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BMW R 60/2
Thirteen years ago a sidecar outfit powered by a BMW flat twin won the FIM World Sidecar Championship. It was not the Bayerishce Motoren Werke's first appearance in championship colors, for the factory's supercharged twins had been strong contenders in prewar racing, winning the senior solo championship in 1938. What was to be important about that 1954 victory was its initiation of an uninterrupted series of class championships which continues to this day. For thirteen years BMW has held the sidecar crown, and for twelve years it has been marketing its "sidecar" production motorcycle, the model R60.
In an era of rapid technological change, one might reasonably ask how any motor company could successfully sell the same model for 12 years, especially when the sidecars that model was meant to haul have virtually disappeared from the world's highways. The reasonable answer to that question is complex, for the idiosyncratic mind of the motorcyclist is not about to lend itself to uncomplicated explanations. But we might begin by looking at this month's test R60 for characteristics that prove useful in a solo.
The sidecar outfit was once a sort of poor man's car. A man could buy an inexpensive (by auto standards) motorcycle, ride it solo until he had saved up enough to add a sidecar, then take the wife and kids along with him. Over-all investment would still be less than for an automobile, and running costs considerably less. Well, mass production changed that idea almost before it got off the ground. "Basic transportation" in an automobile has for some time been cheaper than a good sidecar rig with comparable performance.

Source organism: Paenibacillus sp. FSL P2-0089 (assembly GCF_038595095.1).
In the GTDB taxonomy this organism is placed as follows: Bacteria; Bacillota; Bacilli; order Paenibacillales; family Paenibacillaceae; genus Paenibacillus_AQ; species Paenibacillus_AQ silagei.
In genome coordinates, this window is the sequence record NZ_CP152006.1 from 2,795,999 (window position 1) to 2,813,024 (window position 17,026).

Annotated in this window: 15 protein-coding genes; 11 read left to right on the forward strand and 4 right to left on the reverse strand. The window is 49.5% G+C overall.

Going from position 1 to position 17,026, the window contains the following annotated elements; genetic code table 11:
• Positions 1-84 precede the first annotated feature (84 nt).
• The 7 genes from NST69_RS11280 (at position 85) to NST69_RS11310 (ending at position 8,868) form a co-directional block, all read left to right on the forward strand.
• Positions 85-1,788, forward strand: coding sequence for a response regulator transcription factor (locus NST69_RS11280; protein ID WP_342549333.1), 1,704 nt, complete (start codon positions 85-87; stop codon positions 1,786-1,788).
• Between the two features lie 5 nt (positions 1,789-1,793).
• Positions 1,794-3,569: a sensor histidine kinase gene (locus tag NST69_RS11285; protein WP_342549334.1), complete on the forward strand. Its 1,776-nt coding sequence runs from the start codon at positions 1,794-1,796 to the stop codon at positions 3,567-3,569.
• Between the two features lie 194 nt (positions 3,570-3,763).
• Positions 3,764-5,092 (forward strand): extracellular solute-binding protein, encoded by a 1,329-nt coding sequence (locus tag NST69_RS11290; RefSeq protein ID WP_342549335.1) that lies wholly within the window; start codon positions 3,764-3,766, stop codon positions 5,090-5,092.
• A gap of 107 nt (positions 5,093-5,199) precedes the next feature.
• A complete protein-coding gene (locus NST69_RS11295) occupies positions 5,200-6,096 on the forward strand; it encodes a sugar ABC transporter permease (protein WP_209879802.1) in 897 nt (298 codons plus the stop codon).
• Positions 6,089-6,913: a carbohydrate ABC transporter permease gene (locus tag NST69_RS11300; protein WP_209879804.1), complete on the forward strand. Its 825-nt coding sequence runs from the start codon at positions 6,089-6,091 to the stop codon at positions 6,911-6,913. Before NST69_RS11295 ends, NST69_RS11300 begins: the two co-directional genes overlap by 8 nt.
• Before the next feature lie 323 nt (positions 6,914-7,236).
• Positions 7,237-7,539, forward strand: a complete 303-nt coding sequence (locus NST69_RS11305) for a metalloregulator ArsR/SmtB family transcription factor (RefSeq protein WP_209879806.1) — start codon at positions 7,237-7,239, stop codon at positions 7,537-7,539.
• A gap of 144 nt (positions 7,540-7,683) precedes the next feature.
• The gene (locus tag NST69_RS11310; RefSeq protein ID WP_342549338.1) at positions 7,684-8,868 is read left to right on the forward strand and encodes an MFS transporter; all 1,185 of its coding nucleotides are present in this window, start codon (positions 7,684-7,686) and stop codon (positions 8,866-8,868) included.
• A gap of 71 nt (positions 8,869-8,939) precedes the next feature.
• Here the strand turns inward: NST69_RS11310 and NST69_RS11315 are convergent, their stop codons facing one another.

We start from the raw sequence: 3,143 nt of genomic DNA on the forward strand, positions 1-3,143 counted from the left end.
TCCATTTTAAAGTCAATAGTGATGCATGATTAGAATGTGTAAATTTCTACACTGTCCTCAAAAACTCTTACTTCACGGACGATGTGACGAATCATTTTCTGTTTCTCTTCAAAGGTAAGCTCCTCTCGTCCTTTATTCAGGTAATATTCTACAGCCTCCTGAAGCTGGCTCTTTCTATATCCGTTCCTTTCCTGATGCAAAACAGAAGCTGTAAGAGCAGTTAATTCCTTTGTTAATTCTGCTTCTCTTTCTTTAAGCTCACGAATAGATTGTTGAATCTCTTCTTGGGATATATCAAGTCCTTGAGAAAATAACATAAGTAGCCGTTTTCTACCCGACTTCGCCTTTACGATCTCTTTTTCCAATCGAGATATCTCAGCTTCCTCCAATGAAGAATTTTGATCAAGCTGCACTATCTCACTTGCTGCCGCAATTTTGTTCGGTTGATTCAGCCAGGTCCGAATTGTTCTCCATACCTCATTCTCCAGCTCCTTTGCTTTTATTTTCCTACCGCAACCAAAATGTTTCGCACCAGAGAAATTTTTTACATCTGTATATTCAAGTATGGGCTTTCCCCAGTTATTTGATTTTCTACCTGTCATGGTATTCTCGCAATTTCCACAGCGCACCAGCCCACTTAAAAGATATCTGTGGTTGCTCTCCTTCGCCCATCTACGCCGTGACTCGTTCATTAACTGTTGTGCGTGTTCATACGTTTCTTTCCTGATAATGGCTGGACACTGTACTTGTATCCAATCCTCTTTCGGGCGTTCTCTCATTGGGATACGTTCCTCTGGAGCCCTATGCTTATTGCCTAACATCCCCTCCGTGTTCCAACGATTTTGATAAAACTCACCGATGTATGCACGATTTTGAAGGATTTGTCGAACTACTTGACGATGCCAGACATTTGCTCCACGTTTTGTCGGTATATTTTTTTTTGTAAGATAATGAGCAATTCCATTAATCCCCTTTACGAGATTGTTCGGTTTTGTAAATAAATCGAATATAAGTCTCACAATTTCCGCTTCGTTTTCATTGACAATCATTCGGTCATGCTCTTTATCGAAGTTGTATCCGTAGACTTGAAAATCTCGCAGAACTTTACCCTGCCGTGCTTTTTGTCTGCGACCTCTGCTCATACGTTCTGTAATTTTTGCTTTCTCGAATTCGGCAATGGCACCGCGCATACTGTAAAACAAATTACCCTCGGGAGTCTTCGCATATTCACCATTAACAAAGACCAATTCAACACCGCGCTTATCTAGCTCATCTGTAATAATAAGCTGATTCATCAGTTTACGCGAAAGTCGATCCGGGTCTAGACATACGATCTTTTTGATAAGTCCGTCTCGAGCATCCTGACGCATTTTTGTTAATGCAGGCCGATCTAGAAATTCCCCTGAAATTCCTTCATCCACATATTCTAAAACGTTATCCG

Other than power, what the sidecar man needs from his engine is high torque and good but not abrupt engine braking. He prefers a reliable, mildly tuned engine over a peaky, temperamental scorcher. Cooling characteristics have to be very good, for a sidecar rig is heavy, has lower gearing, and gets less cooling air at a given rpm than a solo. Owing to the way a chair corners, the engine needs a pronounced flywheel effect to keep power delivery smooth and to prevent wild overreving during wheel breakWay in power slides. Also important is carburetion that does not lean out under horizontal g-loads in cornering. For best stability as well as minimum wind resistance, the sidecarist prefers an engine with a low height and center of gravity, permitting the outfit to lie close to the ground.
Most of these requirements can be quite useful in a solo bike, depending on one's riding habits. And apparently the R60 suits the riding habits of quite a few for it is the most widely sold BMW in the U.S. A heavy flywheel does contribute to smooth engine output, especially if the firing pulses are even and if the engine's reciprocating masses (pistons, con-rods etc.) are balanced against one another—as they are in the horizontally-opposed R60 powerplant. Low center of gravity helps the handling of any motorcycle. And mild tuning combined with the frame rigidity necessary for a sidecar make for an extraordinary reliable and robust unit.
Most of our readers are already familiar with the basic BMW layout; it has been around in the R60 for 12 years and in other models since 1923, a year after Master engineer Max Friz of Munich conceived it. The horizontally opposed engine, its crank aligned with the fore-and-aft axis of the bike, couples through an engine-speed clutch to an in-unit gearbox at the rear. From the gearbox, a universal joint, shaft, and bevel gears, carry the drive to the rear wheel.
We have known serious motorcyclists in moments of cynicism to remark, "The BMW represents a triumph of development over design." Let us now examine a few developmental details that might inspire such a remark. The BMW is packed with particulars of great ingenuity and high manufacturing skill.